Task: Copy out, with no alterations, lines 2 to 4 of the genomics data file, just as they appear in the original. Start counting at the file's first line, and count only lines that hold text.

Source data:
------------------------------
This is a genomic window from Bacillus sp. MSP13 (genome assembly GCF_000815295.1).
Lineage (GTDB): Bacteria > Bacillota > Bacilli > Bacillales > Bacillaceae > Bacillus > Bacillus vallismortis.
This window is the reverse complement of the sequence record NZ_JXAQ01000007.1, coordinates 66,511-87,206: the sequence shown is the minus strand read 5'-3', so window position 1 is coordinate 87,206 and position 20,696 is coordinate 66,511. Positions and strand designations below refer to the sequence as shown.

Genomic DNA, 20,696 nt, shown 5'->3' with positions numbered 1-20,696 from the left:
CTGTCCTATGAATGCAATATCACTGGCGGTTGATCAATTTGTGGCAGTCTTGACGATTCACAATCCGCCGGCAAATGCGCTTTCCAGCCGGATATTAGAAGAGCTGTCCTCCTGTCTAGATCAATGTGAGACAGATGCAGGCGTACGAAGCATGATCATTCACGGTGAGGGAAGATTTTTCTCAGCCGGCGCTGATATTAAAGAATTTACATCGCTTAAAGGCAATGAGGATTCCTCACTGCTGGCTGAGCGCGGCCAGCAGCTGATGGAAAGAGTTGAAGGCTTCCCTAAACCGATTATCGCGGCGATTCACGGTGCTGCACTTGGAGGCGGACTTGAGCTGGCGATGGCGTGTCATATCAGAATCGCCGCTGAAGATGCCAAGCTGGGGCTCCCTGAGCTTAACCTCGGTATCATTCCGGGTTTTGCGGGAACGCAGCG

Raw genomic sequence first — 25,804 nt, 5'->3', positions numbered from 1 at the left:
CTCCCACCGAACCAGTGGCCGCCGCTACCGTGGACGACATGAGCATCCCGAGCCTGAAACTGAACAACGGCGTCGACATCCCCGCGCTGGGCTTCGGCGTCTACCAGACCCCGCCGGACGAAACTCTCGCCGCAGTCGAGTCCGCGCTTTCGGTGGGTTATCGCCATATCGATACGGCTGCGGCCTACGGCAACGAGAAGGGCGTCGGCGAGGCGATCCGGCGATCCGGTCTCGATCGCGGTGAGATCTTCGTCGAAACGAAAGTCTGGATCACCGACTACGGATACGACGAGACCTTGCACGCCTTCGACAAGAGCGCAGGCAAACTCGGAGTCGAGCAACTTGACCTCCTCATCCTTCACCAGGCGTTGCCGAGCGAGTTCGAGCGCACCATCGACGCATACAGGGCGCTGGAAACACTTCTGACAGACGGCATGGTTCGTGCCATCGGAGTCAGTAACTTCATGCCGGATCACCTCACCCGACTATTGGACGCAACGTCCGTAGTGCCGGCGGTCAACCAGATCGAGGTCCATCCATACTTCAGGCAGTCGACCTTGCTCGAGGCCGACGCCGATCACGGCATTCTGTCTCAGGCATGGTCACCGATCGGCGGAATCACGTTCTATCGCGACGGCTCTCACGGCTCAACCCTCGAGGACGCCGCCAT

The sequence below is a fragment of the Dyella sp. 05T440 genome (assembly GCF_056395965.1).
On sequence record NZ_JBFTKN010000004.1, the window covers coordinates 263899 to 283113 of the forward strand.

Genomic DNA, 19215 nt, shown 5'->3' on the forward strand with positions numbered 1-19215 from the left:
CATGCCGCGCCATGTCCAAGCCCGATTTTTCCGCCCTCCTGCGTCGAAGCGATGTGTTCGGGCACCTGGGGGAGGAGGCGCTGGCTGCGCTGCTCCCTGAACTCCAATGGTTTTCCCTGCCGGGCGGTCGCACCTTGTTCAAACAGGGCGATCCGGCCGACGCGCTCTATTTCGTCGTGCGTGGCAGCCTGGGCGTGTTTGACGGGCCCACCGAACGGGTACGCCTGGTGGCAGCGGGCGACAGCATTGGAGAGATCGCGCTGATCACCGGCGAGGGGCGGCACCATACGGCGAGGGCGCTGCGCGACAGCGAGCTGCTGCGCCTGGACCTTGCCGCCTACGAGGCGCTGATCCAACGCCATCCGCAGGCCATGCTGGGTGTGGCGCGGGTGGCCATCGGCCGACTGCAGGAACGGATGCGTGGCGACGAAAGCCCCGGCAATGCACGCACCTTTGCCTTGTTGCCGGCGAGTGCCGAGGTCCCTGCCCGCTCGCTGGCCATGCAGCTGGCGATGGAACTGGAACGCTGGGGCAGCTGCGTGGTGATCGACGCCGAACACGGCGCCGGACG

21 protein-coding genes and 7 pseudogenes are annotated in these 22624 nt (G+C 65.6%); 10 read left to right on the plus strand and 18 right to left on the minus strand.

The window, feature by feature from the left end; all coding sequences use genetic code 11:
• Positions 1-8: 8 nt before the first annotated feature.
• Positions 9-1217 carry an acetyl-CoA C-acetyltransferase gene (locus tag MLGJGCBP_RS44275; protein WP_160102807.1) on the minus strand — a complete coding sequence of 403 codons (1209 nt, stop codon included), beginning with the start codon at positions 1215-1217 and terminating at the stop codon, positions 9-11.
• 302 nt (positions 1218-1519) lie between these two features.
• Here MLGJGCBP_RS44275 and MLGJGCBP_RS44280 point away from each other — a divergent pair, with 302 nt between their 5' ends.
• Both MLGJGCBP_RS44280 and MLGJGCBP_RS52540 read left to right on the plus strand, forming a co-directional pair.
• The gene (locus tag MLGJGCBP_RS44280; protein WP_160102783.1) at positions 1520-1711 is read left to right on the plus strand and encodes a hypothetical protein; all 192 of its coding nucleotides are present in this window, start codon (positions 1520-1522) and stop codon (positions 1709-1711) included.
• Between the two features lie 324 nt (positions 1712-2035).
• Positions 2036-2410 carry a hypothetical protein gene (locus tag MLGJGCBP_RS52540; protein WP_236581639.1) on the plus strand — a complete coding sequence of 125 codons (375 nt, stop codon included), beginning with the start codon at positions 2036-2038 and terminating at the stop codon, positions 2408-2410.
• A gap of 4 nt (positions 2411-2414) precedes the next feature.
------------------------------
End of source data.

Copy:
Lineage (GTDB): Bacteria > Bacillota > Bacilli > Bacillales > Bacillaceae > Bacillus > Bacillus vallismortis.
This window is the reverse complement of the sequence record NZ_JXAQ01000007.1, coordinates 66,511-87,206: the sequence shown is the minus strand read 5'-3', so window position 1 is coordinate 87,206 and position 20,696 is coordinate 66,511. Positions and strand designations below refer to the sequence as shown.

Genomic DNA, 20,696 nt, shown 5'->3' with positions numbered 1-20,696 from the left: